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From Consortium News
Twin Pillars of Russiagate Crumble
House Intelligence Committee documents released Thursday reveal that the committee was told two and half years ago that the FBI had no concrete evidence that Russia hacked Democratic National Committee computers to filch the DNC emails published by WikiLeaks in July 2016.
The until-now-buried, closed-door testimony came on Dec. 5, 2017 from Shawn Henry, a protege of former FBI Director Robert Mueller (from 2001 to 2012), for whom Henry served as head of the Bureau's cyber crime investigations unit.
Henry retired in 2012 and took a senior position at CrowdStrike, the cyber security firm hired by the DNC and the Clinton campaign to investigate the cyber intrusions that occurred before the 2016 presidential election.
The following excerpts from Henry's testimony speak for themselves. The dialogue is not a paragon of clarity; but if read carefully, even cyber neophytes can understand:
Ranking Member Mr. [Adam] Schiff: Do you know the date on which the Russians exfiltrated the data from the DNC? ... when would that have been?
Mr. Henry: Counsel just reminded me that, as it relates to the DNC, we have indicators that data was exfiltrated from the DNC, but we have no indicators that it was exfiltrated (sic). " There are times when we can see data exfiltrated, and we can say conclusively. But in this case, it appears it was set up to be exfiltrated, but we just don't have the evidence that says it actually left.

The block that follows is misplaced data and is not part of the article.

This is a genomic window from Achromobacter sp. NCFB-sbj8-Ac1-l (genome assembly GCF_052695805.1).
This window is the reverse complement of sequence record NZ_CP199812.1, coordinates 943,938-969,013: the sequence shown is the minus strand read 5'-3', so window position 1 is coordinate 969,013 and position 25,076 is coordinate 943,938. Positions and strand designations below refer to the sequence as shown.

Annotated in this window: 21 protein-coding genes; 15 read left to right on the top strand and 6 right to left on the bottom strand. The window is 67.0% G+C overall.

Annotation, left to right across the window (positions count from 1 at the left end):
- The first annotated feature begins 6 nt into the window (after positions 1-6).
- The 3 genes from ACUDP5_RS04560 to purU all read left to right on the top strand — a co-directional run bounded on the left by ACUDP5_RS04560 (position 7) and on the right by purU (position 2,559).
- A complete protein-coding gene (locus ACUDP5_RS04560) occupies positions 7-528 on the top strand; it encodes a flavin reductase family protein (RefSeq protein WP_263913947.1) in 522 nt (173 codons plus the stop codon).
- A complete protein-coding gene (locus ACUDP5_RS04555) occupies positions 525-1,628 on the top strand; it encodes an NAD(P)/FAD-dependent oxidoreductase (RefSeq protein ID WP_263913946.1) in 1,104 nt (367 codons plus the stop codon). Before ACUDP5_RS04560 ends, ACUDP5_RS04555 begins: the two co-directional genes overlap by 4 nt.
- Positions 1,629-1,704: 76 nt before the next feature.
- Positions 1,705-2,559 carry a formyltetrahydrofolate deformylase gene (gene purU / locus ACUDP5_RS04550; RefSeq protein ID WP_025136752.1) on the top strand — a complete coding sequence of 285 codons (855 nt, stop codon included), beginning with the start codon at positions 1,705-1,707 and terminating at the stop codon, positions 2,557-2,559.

Mr. [Chris] Stewart of Utah: Okay. What about the emails that everyone is so, you know, knowledgeable of? Were there also indicators that they were prepared but not evidence that they actually were exfiltrated?
Mr. Henry: There's not evidence that they were actually exfiltrated. There's circumstantial evidence ... but no evidence that they were actually exfiltrated."
Mr. Stewart: But you have a much lower degree of confidence that this data actually left than you do, for example, that the Russians were the ones who breached the security?
Mr. Henry: There is circumstantial evidence that that data was exfiltrated off the network.
Mr. Stewart: And circumstantial is less sure than the other evidence you've indicated. ...
Mr. Henry: "We didn't have a sensor in place that saw data leave. We said that the data left based on the circumstantial evidence. That was the conclusion that we made.
In answer to a follow-up query on this line of questioning, Henry delivered this classic: "Sir, I was just trying to be factually accurate, that we didn't see the data leave, but we believe it left, based on what we saw."
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